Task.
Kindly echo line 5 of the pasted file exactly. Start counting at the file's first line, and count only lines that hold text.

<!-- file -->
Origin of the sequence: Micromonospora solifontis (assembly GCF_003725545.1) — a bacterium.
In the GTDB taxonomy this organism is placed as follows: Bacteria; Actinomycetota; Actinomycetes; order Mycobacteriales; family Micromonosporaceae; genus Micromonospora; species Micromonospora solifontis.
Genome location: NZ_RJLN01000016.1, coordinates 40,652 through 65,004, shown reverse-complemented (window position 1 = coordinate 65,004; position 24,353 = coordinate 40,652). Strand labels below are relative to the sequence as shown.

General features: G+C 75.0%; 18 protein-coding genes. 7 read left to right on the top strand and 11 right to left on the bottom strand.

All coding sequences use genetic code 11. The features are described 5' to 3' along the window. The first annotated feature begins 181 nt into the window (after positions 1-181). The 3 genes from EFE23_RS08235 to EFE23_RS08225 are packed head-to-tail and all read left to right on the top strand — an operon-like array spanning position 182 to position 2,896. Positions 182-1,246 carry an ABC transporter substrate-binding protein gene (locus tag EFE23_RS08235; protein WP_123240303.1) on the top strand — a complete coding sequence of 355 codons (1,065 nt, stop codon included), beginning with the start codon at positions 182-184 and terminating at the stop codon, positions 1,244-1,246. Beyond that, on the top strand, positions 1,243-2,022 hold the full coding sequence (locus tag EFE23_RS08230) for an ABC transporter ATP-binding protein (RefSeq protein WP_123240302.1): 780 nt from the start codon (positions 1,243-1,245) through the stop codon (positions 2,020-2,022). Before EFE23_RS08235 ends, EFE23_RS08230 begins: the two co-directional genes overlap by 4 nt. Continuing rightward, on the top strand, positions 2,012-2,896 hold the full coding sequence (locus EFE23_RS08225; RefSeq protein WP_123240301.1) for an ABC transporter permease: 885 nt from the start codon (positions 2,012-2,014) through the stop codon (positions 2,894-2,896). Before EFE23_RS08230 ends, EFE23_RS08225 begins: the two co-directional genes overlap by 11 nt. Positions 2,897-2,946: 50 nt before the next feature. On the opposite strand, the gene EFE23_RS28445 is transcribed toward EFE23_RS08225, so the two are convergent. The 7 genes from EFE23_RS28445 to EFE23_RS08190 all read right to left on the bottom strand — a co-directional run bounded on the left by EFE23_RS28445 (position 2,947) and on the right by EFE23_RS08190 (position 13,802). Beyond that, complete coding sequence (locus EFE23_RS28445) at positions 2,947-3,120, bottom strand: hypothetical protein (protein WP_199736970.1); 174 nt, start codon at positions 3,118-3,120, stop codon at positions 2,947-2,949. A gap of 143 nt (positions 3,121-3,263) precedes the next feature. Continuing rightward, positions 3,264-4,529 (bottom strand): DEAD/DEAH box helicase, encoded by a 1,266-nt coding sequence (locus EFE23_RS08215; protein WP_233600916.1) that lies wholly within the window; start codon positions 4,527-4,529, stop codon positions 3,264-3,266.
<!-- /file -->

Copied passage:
All coding sequences use genetic code 11. The features are described 5' to 3' along the window. The first annotated feature begins 181 nt into the window (after positions 1-181). The 3 genes from EFE23_RS08235 to EFE23_RS08225 are packed head-to-tail and all read left to right on the top strand — an operon-like array spanning position 182 to position 2,896. Positions 182-1,246 carry an ABC transporter substrate-binding protein gene (locus tag EFE23_RS08235; protein WP_123240303.1) on the top strand — a complete coding sequence of 355 codons (1,065 nt, stop codon included), beginning with the start codon at positions 182-184 and terminating at the stop codon, positions 1,244-1,246. Beyond that, on the top strand, positions 1,243-2,022 hold the full coding sequence (locus tag EFE23_RS08230) for an ABC transporter ATP-binding protein (RefSeq protein WP_123240302.1): 780 nt from the start codon (positions 1,243-1,245) through the stop codon (positions 2,020-2,022). Before EFE23_RS08235 ends, EFE23_RS08230 begins: the two co-directional genes overlap by 4 nt. Continuing rightward, on the top strand, positions 2,012-2,896 hold the full coding sequence (locus EFE23_RS08225; RefSeq protein WP_123240301.1) for an ABC transporter permease: 885 nt from the start codon (positions 2,012-2,014) through the stop codon (positions 2,894-2,896). Before EFE23_RS08230 ends, EFE23_RS08225 begins: the two co-directional genes overlap by 11 nt. Positions 2,897-2,946: 50 nt before the next feature. On the opposite strand, the gene EFE23_RS28445 is transcribed toward EFE23_RS08225, so the two are convergent. The 7 genes from EFE23_RS28445 to EFE23_RS08190 all read right to left on the bottom strand — a co-directional run bounded on the left by EFE23_RS28445 (position 2,947) and on the right by EFE23_RS08190 (position 13,802). Beyond that, complete coding sequence (locus EFE23_RS28445) at positions 2,947-3,120, bottom strand: hypothetical protein (protein WP_199736970.1); 174 nt, start codon at positions 3,118-3,120, stop codon at positions 2,947-2,949. A gap of 143 nt (positions 3,121-3,263) precedes the next feature. Continuing rightward, positions 3,264-4,529 (bottom strand): DEAD/DEAH box helicase, encoded by a 1,266-nt coding sequence (locus EFE23_RS08215; protein WP_233600916.1) that lies wholly within the window; start codon positions 4,527-4,529, stop codon positions 3,264-3,266.